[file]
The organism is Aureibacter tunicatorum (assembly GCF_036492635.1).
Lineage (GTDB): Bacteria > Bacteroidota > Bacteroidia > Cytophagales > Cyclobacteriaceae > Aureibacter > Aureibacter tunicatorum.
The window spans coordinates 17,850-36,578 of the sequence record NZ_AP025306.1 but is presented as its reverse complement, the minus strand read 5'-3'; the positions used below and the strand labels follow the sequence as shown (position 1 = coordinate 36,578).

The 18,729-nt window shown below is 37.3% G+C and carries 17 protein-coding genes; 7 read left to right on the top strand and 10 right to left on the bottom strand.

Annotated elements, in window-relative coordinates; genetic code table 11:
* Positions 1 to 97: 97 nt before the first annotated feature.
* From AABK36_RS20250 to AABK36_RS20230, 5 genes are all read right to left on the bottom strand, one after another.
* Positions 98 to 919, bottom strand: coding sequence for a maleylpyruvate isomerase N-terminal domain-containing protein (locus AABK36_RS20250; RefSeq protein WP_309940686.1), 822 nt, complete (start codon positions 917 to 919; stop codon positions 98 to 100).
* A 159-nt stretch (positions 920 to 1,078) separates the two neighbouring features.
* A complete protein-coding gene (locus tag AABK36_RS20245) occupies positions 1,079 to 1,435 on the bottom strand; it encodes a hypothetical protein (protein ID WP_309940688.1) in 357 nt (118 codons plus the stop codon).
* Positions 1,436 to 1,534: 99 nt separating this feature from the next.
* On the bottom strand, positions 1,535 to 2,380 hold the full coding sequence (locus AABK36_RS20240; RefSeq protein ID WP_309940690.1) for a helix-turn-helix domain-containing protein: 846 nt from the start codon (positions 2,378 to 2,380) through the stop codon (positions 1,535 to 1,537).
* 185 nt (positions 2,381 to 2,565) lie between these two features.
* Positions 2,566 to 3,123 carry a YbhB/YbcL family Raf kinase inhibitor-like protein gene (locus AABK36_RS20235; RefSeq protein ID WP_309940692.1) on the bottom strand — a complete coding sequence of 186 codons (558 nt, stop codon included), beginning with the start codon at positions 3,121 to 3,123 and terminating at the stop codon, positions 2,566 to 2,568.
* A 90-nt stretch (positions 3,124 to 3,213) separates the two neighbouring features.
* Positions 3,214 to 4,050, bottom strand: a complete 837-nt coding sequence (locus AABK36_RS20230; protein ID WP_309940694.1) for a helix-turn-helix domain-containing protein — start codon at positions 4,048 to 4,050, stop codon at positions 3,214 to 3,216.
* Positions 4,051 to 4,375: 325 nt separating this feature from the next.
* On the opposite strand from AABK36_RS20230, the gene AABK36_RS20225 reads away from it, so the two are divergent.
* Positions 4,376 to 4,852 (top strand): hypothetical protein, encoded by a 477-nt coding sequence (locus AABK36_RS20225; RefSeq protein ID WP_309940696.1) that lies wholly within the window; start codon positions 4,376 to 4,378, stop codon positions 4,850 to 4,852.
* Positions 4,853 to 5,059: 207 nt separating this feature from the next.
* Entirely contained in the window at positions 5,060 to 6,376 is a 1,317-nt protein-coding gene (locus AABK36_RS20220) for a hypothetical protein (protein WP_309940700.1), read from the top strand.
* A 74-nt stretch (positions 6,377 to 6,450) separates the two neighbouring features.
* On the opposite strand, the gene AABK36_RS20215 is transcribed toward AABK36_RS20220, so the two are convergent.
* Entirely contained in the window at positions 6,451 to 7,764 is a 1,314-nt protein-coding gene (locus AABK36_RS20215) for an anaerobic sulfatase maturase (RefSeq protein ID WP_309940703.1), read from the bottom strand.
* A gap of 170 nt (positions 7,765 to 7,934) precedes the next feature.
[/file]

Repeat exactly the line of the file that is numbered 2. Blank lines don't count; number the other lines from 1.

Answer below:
Lineage (GTDB): Bacteria > Bacteroidota > Bacteroidia > Cytophagales > Cyclobacteriaceae > Aureibacter > Aureibacter tunicatorum.